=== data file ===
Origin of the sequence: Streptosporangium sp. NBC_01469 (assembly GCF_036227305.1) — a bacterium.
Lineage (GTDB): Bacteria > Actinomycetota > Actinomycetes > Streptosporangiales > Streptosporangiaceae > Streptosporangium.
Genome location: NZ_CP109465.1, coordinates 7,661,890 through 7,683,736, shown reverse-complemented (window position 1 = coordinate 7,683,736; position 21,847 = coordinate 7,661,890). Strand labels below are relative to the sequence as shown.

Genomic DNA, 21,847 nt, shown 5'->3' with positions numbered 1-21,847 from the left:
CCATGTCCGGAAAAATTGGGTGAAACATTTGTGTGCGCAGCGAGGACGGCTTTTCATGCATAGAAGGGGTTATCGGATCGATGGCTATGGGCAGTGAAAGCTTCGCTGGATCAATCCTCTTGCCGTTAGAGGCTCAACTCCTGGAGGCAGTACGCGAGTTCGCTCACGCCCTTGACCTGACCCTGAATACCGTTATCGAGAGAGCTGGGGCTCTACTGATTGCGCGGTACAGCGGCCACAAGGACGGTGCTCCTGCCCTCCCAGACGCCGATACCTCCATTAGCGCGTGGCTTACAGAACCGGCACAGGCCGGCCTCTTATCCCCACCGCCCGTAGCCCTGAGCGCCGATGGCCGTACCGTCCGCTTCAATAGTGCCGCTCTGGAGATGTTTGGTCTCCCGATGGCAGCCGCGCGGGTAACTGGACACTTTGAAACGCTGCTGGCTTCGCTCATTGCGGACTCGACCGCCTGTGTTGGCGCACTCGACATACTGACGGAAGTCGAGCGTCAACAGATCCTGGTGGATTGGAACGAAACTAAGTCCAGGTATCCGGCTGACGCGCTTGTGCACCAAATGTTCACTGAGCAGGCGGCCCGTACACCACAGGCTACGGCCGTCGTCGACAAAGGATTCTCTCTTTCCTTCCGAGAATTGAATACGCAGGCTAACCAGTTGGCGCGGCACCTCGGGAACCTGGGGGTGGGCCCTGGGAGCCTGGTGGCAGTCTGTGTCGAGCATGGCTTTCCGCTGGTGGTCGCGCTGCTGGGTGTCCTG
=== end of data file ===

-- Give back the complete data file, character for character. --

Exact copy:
Origin of the sequence: Streptosporangium sp. NBC_01469 (assembly GCF_036227305.1) — a bacterium.
Lineage (GTDB): Bacteria > Actinomycetota > Actinomycetes > Streptosporangiales > Streptosporangiaceae > Streptosporangium.
Genome location: NZ_CP109465.1, coordinates 7,661,890 through 7,683,736, shown reverse-complemented (window position 1 = coordinate 7,683,736; position 21,847 = coordinate 7,661,890). Strand labels below are relative to the sequence as shown.

Genomic DNA, 21,847 nt, shown 5'->3' with positions numbered 1-21,847 from the left:
CCATGTCCGGAAAAATTGGGTGAAACATTTGTGTGCGCAGCGAGGACGGCTTTTCATGCATAGAAGGGGTTATCGGATCGATGGCTATGGGCAGTGAAAGCTTCGCTGGATCAATCCTCTTGCCGTTAGAGGCTCAACTCCTGGAGGCAGTACGCGAGTTCGCTCACGCCCTTGACCTGACCCTGAATACCGTTATCGAGAGAGCTGGGGCTCTACTGATTGCGCGGTACAGCGGCCACAAGGACGGTGCTCCTGCCCTCCCAGACGCCGATACCTCCATTAGCGCGTGGCTTACAGAACCGGCACAGGCCGGCCTCTTATCCCCACCGCCCGTAGCCCTGAGCGCCGATGGCCGTACCGTCCGCTTCAATAGTGCCGCTCTGGAGATGTTTGGTCTCCCGATGGCAGCCGCGCGGGTAACTGGACACTTTGAAACGCTGCTGGCTTCGCTCATTGCGGACTCGACCGCCTGTGTTGGCGCACTCGACATACTGACGGAAGTCGAGCGTCAACAGATCCTGGTGGATTGGAACGAAACTAAGTCCAGGTATCCGGCTGACGCGCTTGTGCACCAAATGTTCACTGAGCAGGCGGCCCGTACACCACAGGCTACGGCCGTCGTCGACAAAGGATTCTCTCTTTCCTTCCGAGAATTGAATACGCAGGCTAACCAGTTGGCGCGGCACCTCGGGAACCTGGGGGTGGGCCCTGGGAGCCTGGTGGCAGTCTGTGTCGAGCATGGCTTTCCGCTGGTGGTCGCGCTGCTGGGTGTCCTG